The series started in 2005, with experiments in pixilation, where I simulated descending and ascending motions along building surfaces using in-camera cinematography. La Grande Dame (étude) consists in one of these studies. “La Grande Dame (de Montréal)” was how “place Ville Marie” was nicknamed by the residents and business sector in its early years…  At about the same time I initiated the research with the falling cameras, with the help of Ludovic Boily as the engineer of the project. Ludovic came up with the design of a contraption, capable of maintaining the camera’s upwards point-of-view throughout the free fall. At the time digital cinematography wasn’t robust enough to sustain the impact, which is one reason I had to keep working in super 8. Apart from its relatively small scale, the fact that the film was protected by a light proof cartridge meant that as a worse case scenario I could still recover the images if the camera was destroyed.

For about a year I scouted apartment buildings in Québec City and Montréal, trying to access roofs from where to capture these drops. By the end of 2006 I had accumulated sequences ranging from five to thirty-storey buildings. Ville Marie – A was conceived from the optical treatment of that early material. There are no drops from “place Ville Marie” in this film. In 2008 I had failed to convince the administration of the skyscraper to let me continue the project there. And so entitling that film as such (Ville Marie – A) was a way for me to keep the focus of the longer term objective. Ville Marie – A acts as a kind of cross-section of where the creative process was at this point in the timeline.

Eventually I started to work with Idriss Ammara, an aerodynamic engineer based in Montréal, to improve the contraption and possibly demonstrate the feasibility of the project to the “place Ville Marie” administration. In 2011 we finally had a shooting opportunity. Ville Marie – B starts there and ends when I completed the mosaïque sequences, in 2014. During that shoot I captured two super 8 drops and started to experiment with digital capture as well, although the medium was still not robust enough. Towards the end of Ville Marie – A I had started to elaborate multi-layered optical printing sequences involving the reduction and multiplication of identical drop sequences within the same frame. At the time I felt like I hadn’t exploited the entire potential of these formal constructions. When I was trying to extract the color super 8 cartridge from the “place Ville Marie” shoot I noticed a breach in the light proof plastic. At first I thought the footage had been compromised but the light leak only affected the unexposed half of the film reel. The result was this color oscillation between purple, yellow and red over about two minutes following the end of the free fall. My main motivation behind the making of the mosaïque sequences of Ville Marie – B was to see how this oscillation would translate visually. The deterioration of the loop I was using in the optical printer eventually added artefacts (such as uneven registration, tape splices, etc) to the overall composition, which made it even more interesting. I was really looking for something unpredictable to occur, but to have that unpredictability somehow organized and duplicated.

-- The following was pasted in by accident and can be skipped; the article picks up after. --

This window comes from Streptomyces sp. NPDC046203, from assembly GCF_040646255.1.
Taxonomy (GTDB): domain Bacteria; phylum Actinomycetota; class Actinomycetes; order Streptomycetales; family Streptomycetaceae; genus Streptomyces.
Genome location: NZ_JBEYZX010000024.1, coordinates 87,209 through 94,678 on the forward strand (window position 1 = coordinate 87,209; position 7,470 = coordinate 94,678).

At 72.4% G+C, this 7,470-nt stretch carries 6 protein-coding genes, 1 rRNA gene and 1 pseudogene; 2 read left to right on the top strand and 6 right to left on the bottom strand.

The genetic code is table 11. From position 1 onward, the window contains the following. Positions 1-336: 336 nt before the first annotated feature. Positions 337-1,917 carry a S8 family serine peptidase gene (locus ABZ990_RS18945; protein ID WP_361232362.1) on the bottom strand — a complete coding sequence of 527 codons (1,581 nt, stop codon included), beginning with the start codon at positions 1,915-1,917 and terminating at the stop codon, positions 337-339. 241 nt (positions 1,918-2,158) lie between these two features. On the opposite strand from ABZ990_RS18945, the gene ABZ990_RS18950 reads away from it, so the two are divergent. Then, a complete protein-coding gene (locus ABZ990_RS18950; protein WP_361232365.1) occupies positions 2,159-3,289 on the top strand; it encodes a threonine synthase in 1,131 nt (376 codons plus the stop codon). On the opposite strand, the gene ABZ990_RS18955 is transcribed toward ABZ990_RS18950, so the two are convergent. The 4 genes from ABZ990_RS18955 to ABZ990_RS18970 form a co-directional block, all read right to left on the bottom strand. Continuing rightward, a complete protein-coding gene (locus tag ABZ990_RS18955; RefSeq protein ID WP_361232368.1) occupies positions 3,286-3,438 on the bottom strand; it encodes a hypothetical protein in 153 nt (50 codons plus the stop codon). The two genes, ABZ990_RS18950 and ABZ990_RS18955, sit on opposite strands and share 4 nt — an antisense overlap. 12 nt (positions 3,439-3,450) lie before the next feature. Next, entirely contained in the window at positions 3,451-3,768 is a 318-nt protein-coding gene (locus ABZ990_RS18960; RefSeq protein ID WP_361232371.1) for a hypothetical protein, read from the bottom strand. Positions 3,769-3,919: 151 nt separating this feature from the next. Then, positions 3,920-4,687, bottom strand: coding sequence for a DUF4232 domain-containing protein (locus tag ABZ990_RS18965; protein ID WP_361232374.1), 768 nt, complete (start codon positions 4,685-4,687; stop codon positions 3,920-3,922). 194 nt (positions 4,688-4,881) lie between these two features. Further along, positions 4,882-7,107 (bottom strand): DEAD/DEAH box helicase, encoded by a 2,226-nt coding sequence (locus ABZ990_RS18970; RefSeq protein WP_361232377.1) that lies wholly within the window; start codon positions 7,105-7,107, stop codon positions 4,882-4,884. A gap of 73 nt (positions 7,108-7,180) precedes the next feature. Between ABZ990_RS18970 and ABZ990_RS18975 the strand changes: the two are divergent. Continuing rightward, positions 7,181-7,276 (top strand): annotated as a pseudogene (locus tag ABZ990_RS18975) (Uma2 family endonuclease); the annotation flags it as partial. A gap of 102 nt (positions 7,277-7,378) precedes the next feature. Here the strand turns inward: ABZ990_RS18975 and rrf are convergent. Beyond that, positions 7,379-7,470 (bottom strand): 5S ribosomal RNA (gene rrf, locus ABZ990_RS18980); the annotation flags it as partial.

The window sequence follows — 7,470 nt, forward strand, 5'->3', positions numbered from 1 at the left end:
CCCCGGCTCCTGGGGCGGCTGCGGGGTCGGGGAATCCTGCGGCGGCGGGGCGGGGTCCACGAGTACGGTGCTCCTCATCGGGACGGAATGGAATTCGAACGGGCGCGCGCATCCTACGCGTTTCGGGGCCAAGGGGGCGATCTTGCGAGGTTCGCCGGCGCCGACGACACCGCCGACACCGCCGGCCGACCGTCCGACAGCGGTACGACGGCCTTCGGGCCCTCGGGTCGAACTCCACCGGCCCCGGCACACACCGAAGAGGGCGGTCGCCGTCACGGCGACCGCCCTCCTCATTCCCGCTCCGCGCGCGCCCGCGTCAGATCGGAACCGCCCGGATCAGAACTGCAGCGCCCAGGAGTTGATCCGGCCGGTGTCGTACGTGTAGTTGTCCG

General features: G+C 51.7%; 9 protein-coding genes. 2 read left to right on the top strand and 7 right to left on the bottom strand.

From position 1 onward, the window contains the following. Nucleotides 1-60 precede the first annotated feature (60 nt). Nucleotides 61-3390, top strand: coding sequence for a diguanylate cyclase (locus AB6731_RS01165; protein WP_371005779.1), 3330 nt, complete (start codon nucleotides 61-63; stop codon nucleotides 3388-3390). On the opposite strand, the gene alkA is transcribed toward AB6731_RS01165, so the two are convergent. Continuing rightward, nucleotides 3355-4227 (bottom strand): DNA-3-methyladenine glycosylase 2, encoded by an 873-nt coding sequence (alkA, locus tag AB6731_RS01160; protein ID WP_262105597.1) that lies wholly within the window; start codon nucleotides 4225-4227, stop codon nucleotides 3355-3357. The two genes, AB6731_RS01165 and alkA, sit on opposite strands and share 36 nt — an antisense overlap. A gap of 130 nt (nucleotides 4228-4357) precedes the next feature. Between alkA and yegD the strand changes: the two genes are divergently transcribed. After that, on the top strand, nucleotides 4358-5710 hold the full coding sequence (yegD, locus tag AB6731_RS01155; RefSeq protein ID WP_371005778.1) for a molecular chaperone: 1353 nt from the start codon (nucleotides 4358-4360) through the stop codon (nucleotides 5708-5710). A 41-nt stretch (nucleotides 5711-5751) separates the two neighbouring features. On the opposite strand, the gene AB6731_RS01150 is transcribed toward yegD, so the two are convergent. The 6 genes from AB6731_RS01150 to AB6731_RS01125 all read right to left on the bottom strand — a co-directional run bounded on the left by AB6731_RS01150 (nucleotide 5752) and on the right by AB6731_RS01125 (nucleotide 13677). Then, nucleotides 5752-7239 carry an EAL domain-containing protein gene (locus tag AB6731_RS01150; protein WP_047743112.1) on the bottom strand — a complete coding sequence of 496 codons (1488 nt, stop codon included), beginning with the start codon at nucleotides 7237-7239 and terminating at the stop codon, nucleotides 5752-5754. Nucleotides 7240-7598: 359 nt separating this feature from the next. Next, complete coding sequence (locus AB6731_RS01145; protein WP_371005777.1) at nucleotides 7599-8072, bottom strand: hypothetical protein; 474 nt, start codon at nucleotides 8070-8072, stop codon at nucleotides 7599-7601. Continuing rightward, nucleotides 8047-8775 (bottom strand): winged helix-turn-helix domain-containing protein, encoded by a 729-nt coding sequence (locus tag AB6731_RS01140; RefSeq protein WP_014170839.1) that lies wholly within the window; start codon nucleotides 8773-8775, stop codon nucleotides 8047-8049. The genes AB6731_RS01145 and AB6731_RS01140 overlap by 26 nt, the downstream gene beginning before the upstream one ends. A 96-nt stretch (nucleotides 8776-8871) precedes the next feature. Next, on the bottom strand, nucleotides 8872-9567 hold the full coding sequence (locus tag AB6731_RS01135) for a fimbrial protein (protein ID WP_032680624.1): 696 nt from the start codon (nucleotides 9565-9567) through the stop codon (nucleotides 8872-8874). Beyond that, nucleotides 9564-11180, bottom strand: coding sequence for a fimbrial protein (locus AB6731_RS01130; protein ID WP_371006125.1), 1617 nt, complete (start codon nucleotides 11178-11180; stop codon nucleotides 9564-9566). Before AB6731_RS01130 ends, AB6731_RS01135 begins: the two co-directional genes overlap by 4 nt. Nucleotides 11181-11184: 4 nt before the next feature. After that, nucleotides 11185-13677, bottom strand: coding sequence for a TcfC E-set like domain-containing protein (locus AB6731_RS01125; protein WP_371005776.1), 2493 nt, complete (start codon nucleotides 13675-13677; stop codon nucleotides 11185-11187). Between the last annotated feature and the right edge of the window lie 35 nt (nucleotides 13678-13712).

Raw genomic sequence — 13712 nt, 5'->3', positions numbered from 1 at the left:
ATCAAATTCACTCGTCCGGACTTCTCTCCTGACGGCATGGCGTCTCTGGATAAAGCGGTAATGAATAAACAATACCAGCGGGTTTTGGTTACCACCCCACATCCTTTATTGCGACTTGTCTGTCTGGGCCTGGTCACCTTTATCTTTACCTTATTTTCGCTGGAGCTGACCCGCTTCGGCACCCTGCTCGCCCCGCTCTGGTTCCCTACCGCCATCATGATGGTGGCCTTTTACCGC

I recently completed the final leg of the Ville Marie project, entitled La Grande Dame, with the elaboration of a four-screen digital projection (I also attached pictures of how that looks).  I got permission to shoot again in the Fall of 2014 and ultimately in the summer of 2015, where I used an array of five digital cameras to capture a semi-spherical field of view facing upwards (no super 8). Here the post-production exploration had to do more with expanding the cinematic experience, taking it out of the film theater and into the installation/sculptural form. Custom-built projection surfaces are suspended in a room large enough to simulate the scale of the captured perspective. I applied no treatment to the images; the sequences are left as raw as possible.

To go back to your last question, initially I did not think of the generative evolutions of the work. I knew that I was gonna have to do multiple tests but I didn’t think that I’d be making works out of them.  I feel like part of the motivation to generate iterations had to do with the long waiting times in-between the raw captures. The project became a constant work-in-progress and somehow I felt like I had to report on what I was up to, along the way.